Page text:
Developers are always under pressure to produce more and release software faster, which encourages the adoption of new concepts and tools. But confusing buzzwords obfuscate real technology and business benefits, particularly when a vendor has something to sell. That makes it hard to determine what works best—for real, not just as a marketing phrase—in the continuous flow of build and deliver processes. This article gives you the basics of continuous delivery to help you sort it all out.
To start with, the terms apply to different parts of the same production arc, each of which are automated to different degrees:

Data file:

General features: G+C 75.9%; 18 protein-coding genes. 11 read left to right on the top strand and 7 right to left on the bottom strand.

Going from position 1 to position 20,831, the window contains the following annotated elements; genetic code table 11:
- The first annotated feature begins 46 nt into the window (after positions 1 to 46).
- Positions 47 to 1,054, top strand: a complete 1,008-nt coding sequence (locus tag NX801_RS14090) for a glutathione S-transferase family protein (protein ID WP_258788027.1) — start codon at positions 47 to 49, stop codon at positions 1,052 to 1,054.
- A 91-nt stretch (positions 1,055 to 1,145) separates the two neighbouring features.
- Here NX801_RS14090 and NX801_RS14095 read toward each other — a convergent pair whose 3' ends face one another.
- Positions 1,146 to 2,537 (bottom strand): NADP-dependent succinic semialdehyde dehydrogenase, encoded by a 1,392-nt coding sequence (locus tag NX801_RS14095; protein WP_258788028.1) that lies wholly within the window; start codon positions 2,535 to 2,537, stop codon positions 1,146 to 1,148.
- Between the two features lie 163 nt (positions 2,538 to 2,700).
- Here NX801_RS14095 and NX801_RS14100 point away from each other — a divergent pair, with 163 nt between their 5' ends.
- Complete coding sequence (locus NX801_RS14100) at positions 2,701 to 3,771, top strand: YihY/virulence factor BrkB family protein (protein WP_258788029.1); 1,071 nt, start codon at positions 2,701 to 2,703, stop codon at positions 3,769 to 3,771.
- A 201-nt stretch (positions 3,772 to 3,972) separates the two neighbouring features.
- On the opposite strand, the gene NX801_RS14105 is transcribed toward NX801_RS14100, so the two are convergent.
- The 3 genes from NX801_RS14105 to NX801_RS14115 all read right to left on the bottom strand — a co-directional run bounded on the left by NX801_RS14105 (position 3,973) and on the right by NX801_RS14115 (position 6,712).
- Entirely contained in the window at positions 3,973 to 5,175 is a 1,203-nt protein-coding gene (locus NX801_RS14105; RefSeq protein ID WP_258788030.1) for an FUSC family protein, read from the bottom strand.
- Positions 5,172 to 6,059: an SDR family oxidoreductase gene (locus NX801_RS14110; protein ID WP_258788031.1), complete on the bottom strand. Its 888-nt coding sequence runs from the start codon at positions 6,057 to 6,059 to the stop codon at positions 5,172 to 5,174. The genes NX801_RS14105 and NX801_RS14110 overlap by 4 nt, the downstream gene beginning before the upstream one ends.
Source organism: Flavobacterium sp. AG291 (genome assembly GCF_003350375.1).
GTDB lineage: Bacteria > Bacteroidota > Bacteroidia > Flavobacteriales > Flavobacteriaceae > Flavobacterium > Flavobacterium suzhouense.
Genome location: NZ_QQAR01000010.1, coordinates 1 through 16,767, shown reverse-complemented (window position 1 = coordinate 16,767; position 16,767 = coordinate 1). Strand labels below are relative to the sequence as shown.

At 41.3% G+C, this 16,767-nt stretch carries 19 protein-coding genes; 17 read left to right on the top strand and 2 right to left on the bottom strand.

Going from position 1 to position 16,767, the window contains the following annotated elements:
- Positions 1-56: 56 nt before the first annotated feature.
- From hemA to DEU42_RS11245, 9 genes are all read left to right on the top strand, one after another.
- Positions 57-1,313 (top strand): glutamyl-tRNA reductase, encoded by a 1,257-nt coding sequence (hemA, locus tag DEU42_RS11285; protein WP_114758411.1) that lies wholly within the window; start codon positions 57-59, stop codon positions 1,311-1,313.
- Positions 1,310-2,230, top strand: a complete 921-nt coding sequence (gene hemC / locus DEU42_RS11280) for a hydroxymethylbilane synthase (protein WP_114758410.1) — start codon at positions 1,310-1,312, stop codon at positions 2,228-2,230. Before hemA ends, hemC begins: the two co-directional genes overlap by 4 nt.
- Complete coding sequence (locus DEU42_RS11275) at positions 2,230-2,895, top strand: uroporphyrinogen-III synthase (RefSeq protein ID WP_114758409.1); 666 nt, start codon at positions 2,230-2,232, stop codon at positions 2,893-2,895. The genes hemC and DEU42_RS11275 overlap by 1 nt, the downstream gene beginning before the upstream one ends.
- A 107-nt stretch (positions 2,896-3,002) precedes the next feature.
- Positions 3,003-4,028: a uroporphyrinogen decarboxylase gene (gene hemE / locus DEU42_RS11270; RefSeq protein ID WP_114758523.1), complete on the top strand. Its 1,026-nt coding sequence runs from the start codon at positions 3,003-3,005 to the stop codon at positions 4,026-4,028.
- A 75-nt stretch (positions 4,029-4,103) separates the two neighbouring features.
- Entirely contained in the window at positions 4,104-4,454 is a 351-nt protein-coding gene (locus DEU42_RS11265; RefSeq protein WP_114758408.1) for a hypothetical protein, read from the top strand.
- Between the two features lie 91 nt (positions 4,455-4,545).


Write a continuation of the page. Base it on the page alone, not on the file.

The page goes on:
- Continuous integration means frequently merging code into a central repository. “Frequently” means usually several times a day. Each merge triggers an automated “build and test” instance, a process sometimes called continuous build. But by either name, continuous integration and continuous build do nothing in terms of delivery or deployment. They’re about code management, not what happens to the code afterward.
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